GlossarEnglish:Space and Geometry
Übersetzung zu: Raum und Geometrie
Space as basic category of picture syntax/picture morphology... That any pixeme must be a geometric entity seems almost too trivial to be mentioned. That inversely any entity in flat geometry – apart from nonextended points – may also be a candidate for a pixeme is at least a good guess.
Formalization: calculi of geometry relation with picture syntax, in particular
Geometric calculi as formalization of spaceStandard approach: Euclid; (clasical NonEuclidean usually not relevent for Picture syntax;) Non standard: mereogeometries are the result of a formal approach to geometry that was primarily developed in the 20th century and that tries to do justices of cognitive and foundational principles
⊳ Wikipedia Taking the common Euclidean formalization of geometry leads however to the “unpleasant” consequence that the most basic pixemes must be nonextended points – a concept highly abstracted from experience, that is.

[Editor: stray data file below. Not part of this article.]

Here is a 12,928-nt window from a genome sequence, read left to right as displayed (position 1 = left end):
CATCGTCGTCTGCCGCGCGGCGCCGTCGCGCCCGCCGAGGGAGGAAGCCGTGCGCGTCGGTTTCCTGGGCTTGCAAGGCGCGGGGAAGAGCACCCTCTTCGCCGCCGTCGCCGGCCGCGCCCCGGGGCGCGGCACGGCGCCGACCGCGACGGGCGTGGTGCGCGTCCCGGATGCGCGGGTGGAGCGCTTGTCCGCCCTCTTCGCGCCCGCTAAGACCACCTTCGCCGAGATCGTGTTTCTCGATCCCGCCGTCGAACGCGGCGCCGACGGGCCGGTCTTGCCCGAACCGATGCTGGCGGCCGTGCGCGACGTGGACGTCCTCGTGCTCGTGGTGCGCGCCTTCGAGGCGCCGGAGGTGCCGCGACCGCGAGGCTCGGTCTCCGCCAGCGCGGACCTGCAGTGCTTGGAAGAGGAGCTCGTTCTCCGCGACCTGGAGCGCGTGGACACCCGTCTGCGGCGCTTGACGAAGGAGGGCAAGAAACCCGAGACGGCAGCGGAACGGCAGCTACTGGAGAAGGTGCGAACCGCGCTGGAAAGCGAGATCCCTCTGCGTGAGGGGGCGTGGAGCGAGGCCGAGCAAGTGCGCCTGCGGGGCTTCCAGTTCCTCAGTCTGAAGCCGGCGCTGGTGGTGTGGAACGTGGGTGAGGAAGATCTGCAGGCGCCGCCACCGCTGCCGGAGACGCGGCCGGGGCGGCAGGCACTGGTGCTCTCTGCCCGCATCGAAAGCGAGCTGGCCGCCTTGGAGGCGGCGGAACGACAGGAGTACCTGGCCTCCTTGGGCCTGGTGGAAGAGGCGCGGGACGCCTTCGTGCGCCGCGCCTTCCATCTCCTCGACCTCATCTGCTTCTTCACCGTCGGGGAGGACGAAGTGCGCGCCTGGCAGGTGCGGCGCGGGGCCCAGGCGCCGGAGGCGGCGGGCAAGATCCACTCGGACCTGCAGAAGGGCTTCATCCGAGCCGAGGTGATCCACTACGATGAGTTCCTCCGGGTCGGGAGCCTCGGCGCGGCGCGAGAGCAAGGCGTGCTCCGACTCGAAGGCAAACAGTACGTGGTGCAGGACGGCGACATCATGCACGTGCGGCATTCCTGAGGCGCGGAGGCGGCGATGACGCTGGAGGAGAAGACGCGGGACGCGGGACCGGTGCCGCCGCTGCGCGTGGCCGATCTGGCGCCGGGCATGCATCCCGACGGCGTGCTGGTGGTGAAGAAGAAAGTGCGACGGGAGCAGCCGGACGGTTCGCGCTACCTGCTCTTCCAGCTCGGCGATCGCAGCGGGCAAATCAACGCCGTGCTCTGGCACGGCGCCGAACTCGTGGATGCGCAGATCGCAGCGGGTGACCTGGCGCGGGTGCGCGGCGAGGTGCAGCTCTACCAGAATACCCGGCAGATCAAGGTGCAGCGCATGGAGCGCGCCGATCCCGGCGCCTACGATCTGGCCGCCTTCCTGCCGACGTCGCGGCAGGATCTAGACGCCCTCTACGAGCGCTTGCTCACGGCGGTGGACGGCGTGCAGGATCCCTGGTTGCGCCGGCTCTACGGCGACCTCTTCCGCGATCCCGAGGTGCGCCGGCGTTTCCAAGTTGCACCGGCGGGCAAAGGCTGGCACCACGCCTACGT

Fortunately, some nonstandard approaches to geometry offer an interesting way out. The traditional calculus of geometry develops around the fundamental concept of a zerodimensional point. In contrast, the family of mereogeometries is based on extended regions as the most elementary entities, which may or may not have (distinguishable) proper parts. The regions are often called “individuals”. Individuals do not have immediate attributes of form or position: only the relations to other individuals, in particular parts, determine form and (relative) location. While Euclidean geometry first introduces the continuous range of infinitely many coordinates determining potential points some of which are then chosen to be relevant (still an infinite number in any practical relevant instance), mereogeometric calculi start with a (usually finite) number of relevant individuals (regions). An individual may quite well be thought of as a visual Gestalt – thus following the principle of perception psychology of the Gestalt school: one has to consider the perceived whole first and introduce the concepts for perceptual atoms as instruments of the explanations of the former, not the other way round. We do not see sets of zerodimensional points but regional Gestalts. The abstract notion of a spatial entity without extension is secondarily constructed in order to explain some aspects of experienced space, but leads on the other side to severe difficulties as the discussion on infinite resolution has shown. Therefore, the constructs of an individual calculus for the twodimensional mereogeometry are excellent candidates for a general and exhaustive discussion of pixemes. ... Since space has been traditionally captured by pointbased geometry, it must be recognized that, overall, the properties of Euclidean space fit our commonsense notion of space. Thus, it should not be surprising that most mereogeometries lead to systems ‘equivalent’ to Euclidean geometry [Borgo & Masolo, to appear]. This very fact shows how our cognitive perception of space is quite stable and precise and is not affected by the choice of geometric primitives. Indeed, the properties that commonsense space should satisfy are not an issue. The crucial point is how we cognitively attain this specific notion of space. In this perspective, the first question that mereogeometries try to answer is what primitives apply to extended objects and are expressive enough to generate the commonsense notion of space.